Buprenorphine is an analgesic or painkiller that is a semi-synthetic, opioid partial agonist. In layperson’s terms, an opioid partial agonist activates the opioid receptors in the brain, but not as much as a full agonist. Agonist is a term used in biochemistry. It means a substance that initiates a physiological response when combined with a receptor.
In short, buprenorphine can produce some of the most common effects of opioids like euphoria and respiratory depression, but to a much lesser degree. According to the Substance Abuse and Mental Health Services Administration (SAMSHA), with buprenorphine there is a lower potential for misuse. It diminish the effects of physical dependence to opioids, such as withdrawal symptoms and cravings, and increases safety where overdose is concerned.
Buprenorphine serves as the latest advance in medication-assisted treatment (MAT). It is used to help people reduce or quit an addiction to heroin or other opiates, and pain relievers like morphine. It was approved for clinical use in October 2002 by the Food and Drug Administration (FDA).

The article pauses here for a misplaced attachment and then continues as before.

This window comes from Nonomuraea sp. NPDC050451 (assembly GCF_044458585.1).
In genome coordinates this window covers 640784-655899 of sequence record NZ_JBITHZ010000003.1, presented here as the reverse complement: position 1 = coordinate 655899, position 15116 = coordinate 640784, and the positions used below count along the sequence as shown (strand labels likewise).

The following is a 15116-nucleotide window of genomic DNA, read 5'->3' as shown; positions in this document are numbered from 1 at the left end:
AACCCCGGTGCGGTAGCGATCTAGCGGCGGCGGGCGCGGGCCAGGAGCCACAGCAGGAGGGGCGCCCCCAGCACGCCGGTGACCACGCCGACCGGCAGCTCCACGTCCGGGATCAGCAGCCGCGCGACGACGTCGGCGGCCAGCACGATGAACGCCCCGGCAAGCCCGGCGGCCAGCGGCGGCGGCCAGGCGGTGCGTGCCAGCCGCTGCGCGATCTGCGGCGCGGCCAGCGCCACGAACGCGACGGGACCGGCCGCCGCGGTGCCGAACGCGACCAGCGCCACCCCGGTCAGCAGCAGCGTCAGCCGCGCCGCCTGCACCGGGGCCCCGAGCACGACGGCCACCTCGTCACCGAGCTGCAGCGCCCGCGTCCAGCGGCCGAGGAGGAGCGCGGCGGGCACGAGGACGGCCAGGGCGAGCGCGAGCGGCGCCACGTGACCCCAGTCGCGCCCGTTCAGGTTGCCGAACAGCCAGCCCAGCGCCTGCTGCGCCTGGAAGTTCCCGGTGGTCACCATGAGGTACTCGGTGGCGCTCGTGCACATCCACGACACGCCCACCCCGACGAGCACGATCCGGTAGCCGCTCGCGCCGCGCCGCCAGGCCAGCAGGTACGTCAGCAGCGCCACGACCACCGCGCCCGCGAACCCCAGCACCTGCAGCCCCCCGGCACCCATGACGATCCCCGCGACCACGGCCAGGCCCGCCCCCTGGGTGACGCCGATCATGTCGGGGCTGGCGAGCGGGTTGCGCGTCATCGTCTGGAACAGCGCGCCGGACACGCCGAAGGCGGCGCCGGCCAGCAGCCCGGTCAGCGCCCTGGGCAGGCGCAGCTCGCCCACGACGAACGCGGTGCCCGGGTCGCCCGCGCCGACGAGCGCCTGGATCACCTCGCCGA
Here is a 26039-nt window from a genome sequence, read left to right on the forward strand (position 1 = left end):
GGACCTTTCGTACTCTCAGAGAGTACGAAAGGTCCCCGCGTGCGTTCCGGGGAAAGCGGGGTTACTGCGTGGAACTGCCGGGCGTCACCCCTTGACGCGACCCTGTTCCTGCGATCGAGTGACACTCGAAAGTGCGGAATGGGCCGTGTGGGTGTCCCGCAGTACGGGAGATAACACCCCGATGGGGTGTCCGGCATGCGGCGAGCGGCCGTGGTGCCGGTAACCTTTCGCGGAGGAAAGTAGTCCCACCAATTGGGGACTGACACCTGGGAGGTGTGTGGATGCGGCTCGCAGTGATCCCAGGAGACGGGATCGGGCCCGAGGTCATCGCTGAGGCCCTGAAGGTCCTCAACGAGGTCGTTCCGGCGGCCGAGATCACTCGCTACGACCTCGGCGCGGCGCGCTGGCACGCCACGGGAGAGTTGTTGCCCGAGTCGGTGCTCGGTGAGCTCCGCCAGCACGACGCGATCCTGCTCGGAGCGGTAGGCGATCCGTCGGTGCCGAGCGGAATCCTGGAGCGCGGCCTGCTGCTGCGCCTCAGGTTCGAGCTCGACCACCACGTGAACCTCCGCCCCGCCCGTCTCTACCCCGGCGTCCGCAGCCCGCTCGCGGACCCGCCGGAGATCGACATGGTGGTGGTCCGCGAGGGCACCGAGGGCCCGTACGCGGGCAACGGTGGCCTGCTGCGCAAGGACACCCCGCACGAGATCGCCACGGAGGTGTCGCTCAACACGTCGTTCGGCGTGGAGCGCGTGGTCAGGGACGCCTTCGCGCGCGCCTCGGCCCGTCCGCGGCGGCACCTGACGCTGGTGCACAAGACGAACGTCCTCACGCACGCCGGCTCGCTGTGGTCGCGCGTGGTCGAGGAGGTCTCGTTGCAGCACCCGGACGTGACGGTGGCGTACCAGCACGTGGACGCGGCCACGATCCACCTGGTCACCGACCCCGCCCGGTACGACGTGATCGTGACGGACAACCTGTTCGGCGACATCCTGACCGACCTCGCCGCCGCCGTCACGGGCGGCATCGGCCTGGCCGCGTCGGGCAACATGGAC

Buprenorphine is most effect when used in combination with counseling, behavioral therapies, support and fellowship programs. The idea is to provide a whole-patient approach to the treatment of opioid dependency. When taken as prescribed, buprenorphine is safe and effective. It is the first medication permitted to be prescribed or dispensed in a physician’s office, community hospital, health department, or correctional facility.
Like with opioids, side effects of buprenorphine can include: nausea, vomiting, constipation, muscle aches and cramps, cravings, sleep problems, irritability and distress and fever. As with any drug, there’s a potential for misuse. Advice for taking buprenorphine is stringent.
The significant rise in overdose deaths, in part as a result of illegal drug trafficking in America combined with unregulated amounts of fentanyl, warrants practical and partial solutions such as buprenorphine treatment. With knowledge and use of this treatment, Americans who struggle and suffer from an opioid addiction have a greater chance to avoid overdose or death, and make a lifesaving shift into recovery and the joy of living.
“Sometimes you can only find Heaven by slowly backing away from Hell.”—Carrie Fisher
Whoever you are and no matter how low you feel from an addiction, now’s the time to take advantage of Infinity Malibu’s proven treatment methods. We offer an exemplary staff, fine food, a beautiful setting and a rigorous programs to help ensure your infinite recovery. Call today 888-266-9048.